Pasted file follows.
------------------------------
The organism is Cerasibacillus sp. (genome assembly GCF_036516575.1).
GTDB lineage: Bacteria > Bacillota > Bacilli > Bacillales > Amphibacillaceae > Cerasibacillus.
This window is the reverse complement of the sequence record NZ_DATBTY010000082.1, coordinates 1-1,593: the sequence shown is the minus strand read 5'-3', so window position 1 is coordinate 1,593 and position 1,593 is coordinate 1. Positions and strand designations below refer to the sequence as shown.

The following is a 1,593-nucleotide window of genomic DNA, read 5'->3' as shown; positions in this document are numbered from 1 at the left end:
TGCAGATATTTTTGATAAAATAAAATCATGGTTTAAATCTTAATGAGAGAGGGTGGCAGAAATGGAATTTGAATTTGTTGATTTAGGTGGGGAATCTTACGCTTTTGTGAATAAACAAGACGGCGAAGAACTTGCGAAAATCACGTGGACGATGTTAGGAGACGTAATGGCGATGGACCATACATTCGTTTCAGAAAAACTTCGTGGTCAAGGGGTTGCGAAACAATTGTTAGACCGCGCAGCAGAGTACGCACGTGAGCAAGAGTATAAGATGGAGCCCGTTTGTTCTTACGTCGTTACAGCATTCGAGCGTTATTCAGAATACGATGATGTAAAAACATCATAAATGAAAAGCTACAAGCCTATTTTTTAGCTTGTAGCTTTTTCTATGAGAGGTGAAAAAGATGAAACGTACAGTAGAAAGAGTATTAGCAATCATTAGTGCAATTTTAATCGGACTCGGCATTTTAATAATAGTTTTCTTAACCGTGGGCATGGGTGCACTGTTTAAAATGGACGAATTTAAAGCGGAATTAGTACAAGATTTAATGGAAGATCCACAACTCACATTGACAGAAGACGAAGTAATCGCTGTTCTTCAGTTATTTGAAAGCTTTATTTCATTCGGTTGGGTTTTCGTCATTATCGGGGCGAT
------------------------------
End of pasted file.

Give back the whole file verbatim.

The organism is Cerasibacillus sp. (genome assembly GCF_036516575.1).
GTDB lineage: Bacteria > Bacillota > Bacilli > Bacillales > Amphibacillaceae > Cerasibacillus.
This window is the reverse complement of the sequence record NZ_DATBTY010000082.1, coordinates 1-1,593: the sequence shown is the minus strand read 5'-3', so window position 1 is coordinate 1,593 and position 1,593 is coordinate 1. Positions and strand designations below refer to the sequence as shown.

The following is a 1,593-nucleotide window of genomic DNA, read 5'->3' as shown; positions in this document are numbered from 1 at the left end:
TGCAGATATTTTTGATAAAATAAAATCATGGTTTAAATCTTAATGAGAGAGGGTGGCAGAAATGGAATTTGAATTTGTTGATTTAGGTGGGGAATCTTACGCTTTTGTGAATAAACAAGACGGCGAAGAACTTGCGAAAATCACGTGGACGATGTTAGGAGACGTAATGGCGATGGACCATACATTCGTTTCAGAAAAACTTCGTGGTCAAGGGGTTGCGAAACAATTGTTAGACCGCGCAGCAGAGTACGCACGTGAGCAAGAGTATAAGATGGAGCCCGTTTGTTCTTACGTCGTTACAGCATTCGAGCGTTATTCAGAATACGATGATGTAAAAACATCATAAATGAAAAGCTACAAGCCTATTTTTTAGCTTGTAGCTTTTTCTATGAGAGGTGAAAAAGATGAAACGTACAGTAGAAAGAGTATTAGCAATCATTAGTGCAATTTTAATCGGACTCGGCATTTTAATAATAGTTTTCTTAACCGTGGGCATGGGTGCACTGTTTAAAATGGACGAATTTAAAGCGGAATTAGTACAAGATTTAATGGAAGATCCACAACTCACATTGACAGAAGACGAAGTAATCGCTGTTCTTCAGTTATTTGAAAGCTTTATTTCATTCGGTTGGGTTTTCGTCATTATCGGGGCGAT